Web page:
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Risperidone in Acutely Exacerbated Schizophrenia: Dosing Strategies and Plasma Levels.
Background: The optimal risperidone dosing strategy for acute schizophrenia requires elucidation. Furthermore, plasma levels of risperidone and its active metabolite (9-hydroxyrisperidone) at a given dose vary greatly among different individuals. For patients who metabolize risperidone slowly, a medium dose results in excessively high plasma levels, which might be related to adverse events and perhaps poor response. We thus investigated whether dose reduction to diminish adverse reactions associated with ordinary risperidone doses could still yield efficacy for acutely exacerbated schizophrenia.
Method: Thirty-one newly hospitalized Chinese patients with acute exacerbation of schizophrenia (DSM-IV) entered this prospective, 6-week open trial. Risperidone doses were titrated to 6 mg/day (if tolerable) over 3 days, but were lowered thereafter if side effects appeared. Efficacy and side effect assessments were conducted on days 0, 4, 14, 28, and 42. Endpoint steady-state plasma levels of risperidone and 9-hydroxyrisperidone were analyzed by high performance liquid chromatography with ultraviolet detection.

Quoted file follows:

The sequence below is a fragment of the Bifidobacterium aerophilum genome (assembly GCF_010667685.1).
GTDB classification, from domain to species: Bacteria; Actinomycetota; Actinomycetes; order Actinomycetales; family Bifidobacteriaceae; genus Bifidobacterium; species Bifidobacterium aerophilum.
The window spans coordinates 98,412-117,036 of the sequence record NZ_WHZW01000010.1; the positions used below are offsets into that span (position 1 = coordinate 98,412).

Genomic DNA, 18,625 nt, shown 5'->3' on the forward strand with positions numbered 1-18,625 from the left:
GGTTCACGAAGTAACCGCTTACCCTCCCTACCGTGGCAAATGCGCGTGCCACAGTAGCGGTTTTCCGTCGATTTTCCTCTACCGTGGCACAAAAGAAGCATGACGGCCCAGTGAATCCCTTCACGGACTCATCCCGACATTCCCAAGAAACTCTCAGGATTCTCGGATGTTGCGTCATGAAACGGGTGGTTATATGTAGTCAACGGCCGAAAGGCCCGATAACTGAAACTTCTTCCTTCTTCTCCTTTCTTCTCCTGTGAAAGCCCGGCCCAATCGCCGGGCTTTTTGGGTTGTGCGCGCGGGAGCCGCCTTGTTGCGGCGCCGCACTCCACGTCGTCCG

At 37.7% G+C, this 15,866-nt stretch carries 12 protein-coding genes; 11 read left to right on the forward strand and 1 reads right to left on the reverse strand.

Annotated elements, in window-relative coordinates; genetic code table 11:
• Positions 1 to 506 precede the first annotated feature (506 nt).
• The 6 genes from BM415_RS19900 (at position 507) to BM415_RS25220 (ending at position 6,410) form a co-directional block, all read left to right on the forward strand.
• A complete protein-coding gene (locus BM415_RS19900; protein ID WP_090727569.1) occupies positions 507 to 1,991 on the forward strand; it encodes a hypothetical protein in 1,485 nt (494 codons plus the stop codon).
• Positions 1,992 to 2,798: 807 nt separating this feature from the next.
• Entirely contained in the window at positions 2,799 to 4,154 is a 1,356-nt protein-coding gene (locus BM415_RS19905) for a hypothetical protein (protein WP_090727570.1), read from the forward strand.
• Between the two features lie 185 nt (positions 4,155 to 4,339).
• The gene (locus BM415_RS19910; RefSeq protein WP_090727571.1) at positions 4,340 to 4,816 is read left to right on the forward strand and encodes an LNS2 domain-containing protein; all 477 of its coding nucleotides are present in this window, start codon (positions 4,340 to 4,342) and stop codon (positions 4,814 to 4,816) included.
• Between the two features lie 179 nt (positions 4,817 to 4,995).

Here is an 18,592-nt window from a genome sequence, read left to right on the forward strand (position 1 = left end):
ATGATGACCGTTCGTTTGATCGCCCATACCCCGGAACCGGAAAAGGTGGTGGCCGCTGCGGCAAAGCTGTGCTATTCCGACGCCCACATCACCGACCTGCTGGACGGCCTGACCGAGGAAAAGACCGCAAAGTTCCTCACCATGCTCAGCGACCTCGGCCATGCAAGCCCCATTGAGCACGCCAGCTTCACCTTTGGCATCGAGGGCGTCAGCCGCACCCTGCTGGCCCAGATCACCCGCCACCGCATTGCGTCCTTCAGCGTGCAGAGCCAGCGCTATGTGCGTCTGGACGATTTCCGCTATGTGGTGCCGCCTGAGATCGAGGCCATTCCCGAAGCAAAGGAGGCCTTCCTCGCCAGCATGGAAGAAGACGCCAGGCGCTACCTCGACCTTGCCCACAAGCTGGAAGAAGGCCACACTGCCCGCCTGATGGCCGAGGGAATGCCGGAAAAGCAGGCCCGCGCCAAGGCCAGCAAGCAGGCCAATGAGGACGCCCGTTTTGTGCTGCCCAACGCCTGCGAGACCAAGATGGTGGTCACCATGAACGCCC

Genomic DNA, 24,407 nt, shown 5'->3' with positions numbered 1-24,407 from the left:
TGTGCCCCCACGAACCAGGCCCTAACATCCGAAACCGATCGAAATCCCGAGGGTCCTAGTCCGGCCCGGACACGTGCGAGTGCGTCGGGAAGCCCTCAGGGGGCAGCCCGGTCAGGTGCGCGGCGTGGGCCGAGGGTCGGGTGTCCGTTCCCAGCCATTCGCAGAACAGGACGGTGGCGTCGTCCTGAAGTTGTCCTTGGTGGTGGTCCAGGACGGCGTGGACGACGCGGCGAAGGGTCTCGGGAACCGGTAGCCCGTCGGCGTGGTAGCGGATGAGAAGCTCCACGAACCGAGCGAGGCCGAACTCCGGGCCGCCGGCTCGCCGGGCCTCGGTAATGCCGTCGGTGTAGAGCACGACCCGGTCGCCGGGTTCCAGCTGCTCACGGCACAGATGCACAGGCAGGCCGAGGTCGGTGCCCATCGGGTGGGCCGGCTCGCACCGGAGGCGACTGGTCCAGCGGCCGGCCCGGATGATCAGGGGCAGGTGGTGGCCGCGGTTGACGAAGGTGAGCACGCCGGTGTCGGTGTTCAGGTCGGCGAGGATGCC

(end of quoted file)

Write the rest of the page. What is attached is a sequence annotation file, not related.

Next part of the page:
Results: Thirty patients completed the trial. Of them, 17 tolerated the 6-mg target dose well, while the other 13 received lower final doses (mean ± SD = 3.6 ± 0.9 mg, p = .0001) for curtailing treatment-emergent side effects. At endpoint, 92.3% of the 13 low-dose individuals responded to treatment (20% or more reduction in the total Positive and Negative Syndrome Scale score), compared with 52.9% of the 17 high-dose subjects (p < .05). No significant between-group differences were revealed in other minor efficacy measures. Of note, endpoint plasma levels of the active moiety (risperidone plus 9-hydroxyrisperidone) were similar between the low- and high-dose groups (40.4 ± 31.1 ng/mL vs. 49.7 ± 13.4 ng/mL, NS).
Conclusion: The results of this preliminary trial suggest that up to 6 mg of risperidone is efficacious in treating patients with acute exacerbation of schizophrenia. Nearly 60% of the patients could tolerate a 6-mg dose. For the other 40%, reducing dosages to 3.6 ± 0.9 mg for relieving side effects still yielded efficacy. The 2 dose groups were comparable in the endpoint steady-state plasma drug concentrations.